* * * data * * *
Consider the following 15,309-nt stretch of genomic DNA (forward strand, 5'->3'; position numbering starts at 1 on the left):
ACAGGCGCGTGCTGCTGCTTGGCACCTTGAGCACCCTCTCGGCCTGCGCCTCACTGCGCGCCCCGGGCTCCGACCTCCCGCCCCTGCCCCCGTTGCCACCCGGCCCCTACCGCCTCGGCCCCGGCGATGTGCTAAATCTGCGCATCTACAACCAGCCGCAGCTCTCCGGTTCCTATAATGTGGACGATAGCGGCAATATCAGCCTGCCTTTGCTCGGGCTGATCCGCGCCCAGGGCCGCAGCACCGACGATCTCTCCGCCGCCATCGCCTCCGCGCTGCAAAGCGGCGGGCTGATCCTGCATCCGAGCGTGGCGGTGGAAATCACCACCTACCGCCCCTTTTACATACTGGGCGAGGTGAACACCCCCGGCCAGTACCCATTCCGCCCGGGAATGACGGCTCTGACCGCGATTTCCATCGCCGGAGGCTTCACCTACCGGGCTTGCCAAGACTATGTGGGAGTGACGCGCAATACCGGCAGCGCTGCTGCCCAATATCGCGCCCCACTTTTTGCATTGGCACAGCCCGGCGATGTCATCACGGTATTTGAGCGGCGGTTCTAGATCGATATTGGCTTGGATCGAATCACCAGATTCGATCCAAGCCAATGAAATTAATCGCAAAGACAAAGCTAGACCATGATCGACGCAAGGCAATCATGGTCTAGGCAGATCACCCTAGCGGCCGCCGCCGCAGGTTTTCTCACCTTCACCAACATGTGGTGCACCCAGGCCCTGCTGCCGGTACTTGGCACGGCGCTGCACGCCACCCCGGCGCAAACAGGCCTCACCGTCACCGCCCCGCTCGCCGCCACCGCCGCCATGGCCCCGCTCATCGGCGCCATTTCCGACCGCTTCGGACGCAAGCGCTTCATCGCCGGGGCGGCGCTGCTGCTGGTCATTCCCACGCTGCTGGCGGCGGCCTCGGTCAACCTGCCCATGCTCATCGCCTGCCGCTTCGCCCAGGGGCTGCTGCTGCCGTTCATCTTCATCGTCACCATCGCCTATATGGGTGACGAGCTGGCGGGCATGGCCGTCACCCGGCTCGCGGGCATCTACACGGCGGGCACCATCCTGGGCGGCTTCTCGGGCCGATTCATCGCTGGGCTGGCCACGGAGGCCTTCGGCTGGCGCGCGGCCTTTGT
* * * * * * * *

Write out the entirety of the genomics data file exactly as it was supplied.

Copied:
Consider the following 15,309-nt stretch of genomic DNA (forward strand, 5'->3'; position numbering starts at 1 on the left):
ACAGGCGCGTGCTGCTGCTTGGCACCTTGAGCACCCTCTCGGCCTGCGCCTCACTGCGCGCCCCGGGCTCCGACCTCCCGCCCCTGCCCCCGTTGCCACCCGGCCCCTACCGCCTCGGCCCCGGCGATGTGCTAAATCTGCGCATCTACAACCAGCCGCAGCTCTCCGGTTCCTATAATGTGGACGATAGCGGCAATATCAGCCTGCCTTTGCTCGGGCTGATCCGCGCCCAGGGCCGCAGCACCGACGATCTCTCCGCCGCCATCGCCTCCGCGCTGCAAAGCGGCGGGCTGATCCTGCATCCGAGCGTGGCGGTGGAAATCACCACCTACCGCCCCTTTTACATACTGGGCGAGGTGAACACCCCCGGCCAGTACCCATTCCGCCCGGGAATGACGGCTCTGACCGCGATTTCCATCGCCGGAGGCTTCACCTACCGGGCTTGCCAAGACTATGTGGGAGTGACGCGCAATACCGGCAGCGCTGCTGCCCAATATCGCGCCCCACTTTTTGCATTGGCACAGCCCGGCGATGTCATCACGGTATTTGAGCGGCGGTTCTAGATCGATATTGGCTTGGATCGAATCACCAGATTCGATCCAAGCCAATGAAATTAATCGCAAAGACAAAGCTAGACCATGATCGACGCAAGGCAATCATGGTCTAGGCAGATCACCCTAGCGGCCGCCGCCGCAGGTTTTCTCACCTTCACCAACATGTGGTGCACCCAGGCCCTGCTGCCGGTACTTGGCACGGCGCTGCACGCCACCCCGGCGCAAACAGGCCTCACCGTCACCGCCCCGCTCGCCGCCACCGCCGCCATGGCCCCGCTCATCGGCGCCATTTCCGACCGCTTCGGACGCAAGCGCTTCATCGCCGGGGCGGCGCTGCTGCTGGTCATTCCCACGCTGCTGGCGGCGGCCTCGGTCAACCTGCCCATGCTCATCGCCTGCCGCTTCGCCCAGGGGCTGCTGCTGCCGTTCATCTTCATCGTCACCATCGCCTATATGGGTGACGAGCTGGCGGGCATGGCCGTCACCCGGCTCGCGGGCATCTACACGGCGGGCACCATCCTGGGCGGCTTCTCGGGCCGATTCATCGCTGGGCTGGCCACGGAGGCCTTCGGCTGGCGCGCGGCCTTTGT